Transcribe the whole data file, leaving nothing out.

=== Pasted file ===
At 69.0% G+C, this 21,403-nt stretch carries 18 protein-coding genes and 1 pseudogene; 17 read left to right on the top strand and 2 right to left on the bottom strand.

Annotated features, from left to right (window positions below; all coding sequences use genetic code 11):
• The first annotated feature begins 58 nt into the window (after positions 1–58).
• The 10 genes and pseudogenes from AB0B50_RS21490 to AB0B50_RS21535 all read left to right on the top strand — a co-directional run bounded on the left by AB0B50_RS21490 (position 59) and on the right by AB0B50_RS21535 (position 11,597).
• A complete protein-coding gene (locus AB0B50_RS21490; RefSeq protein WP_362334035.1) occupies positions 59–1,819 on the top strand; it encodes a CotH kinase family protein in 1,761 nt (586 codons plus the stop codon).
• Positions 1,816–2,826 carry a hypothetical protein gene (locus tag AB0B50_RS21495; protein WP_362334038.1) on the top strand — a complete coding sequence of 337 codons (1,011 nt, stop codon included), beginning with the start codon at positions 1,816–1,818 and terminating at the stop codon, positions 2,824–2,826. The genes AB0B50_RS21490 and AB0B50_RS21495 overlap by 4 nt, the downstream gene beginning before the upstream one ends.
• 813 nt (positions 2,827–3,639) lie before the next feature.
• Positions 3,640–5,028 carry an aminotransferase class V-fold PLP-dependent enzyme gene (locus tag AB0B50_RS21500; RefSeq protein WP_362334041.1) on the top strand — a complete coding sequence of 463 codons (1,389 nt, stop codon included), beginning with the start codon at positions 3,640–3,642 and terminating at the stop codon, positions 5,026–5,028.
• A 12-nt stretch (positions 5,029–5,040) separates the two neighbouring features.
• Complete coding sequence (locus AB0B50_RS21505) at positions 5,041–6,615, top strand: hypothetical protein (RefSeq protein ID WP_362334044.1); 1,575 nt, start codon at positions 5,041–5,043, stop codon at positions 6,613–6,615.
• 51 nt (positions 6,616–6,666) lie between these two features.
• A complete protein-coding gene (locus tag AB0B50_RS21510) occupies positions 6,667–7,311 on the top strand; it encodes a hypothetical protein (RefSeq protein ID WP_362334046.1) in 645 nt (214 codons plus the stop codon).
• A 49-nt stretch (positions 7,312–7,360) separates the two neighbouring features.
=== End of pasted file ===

At 69.0% G+C, this 21,403-nt stretch carries 18 protein-coding genes and 1 pseudogene; 17 read left to right on the top strand and 2 right to left on the bottom strand.

Annotated features, from left to right (window positions below; all coding sequences use genetic code 11):
• The first annotated feature begins 58 nt into the window (after positions 1–58).
• The 10 genes and pseudogenes from AB0B50_RS21490 to AB0B50_RS21535 all read left to right on the top strand — a co-directional run bounded on the left by AB0B50_RS21490 (position 59) and on the right by AB0B50_RS21535 (position 11,597).
• A complete protein-coding gene (locus AB0B50_RS21490; RefSeq protein WP_362334035.1) occupies positions 59–1,819 on the top strand; it encodes a CotH kinase family protein in 1,761 nt (586 codons plus the stop codon).
• Positions 1,816–2,826 carry a hypothetical protein gene (locus tag AB0B50_RS21495; protein WP_362334038.1) on the top strand — a complete coding sequence of 337 codons (1,011 nt, stop codon included), beginning with the start codon at positions 1,816–1,818 and terminating at the stop codon, positions 2,824–2,826. The genes AB0B50_RS21490 and AB0B50_RS21495 overlap by 4 nt, the downstream gene beginning before the upstream one ends.
• 813 nt (positions 2,827–3,639) lie before the next feature.
• Positions 3,640–5,028 carry an aminotransferase class V-fold PLP-dependent enzyme gene (locus tag AB0B50_RS21500; RefSeq protein WP_362334041.1) on the top strand — a complete coding sequence of 463 codons (1,389 nt, stop codon included), beginning with the start codon at positions 3,640–3,642 and terminating at the stop codon, positions 5,026–5,028.
• A 12-nt stretch (positions 5,029–5,040) separates the two neighbouring features.
• Complete coding sequence (locus AB0B50_RS21505) at positions 5,041–6,615, top strand: hypothetical protein (RefSeq protein ID WP_362334044.1); 1,575 nt, start codon at positions 5,041–5,043, stop codon at positions 6,613–6,615.
• 51 nt (positions 6,616–6,666) lie between these two features.
• A complete protein-coding gene (locus tag AB0B50_RS21510) occupies positions 6,667–7,311 on the top strand; it encodes a hypothetical protein (RefSeq protein ID WP_362334046.1) in 645 nt (214 codons plus the stop codon).
• A 49-nt stretch (positions 7,312–7,360) separates the two neighbouring features.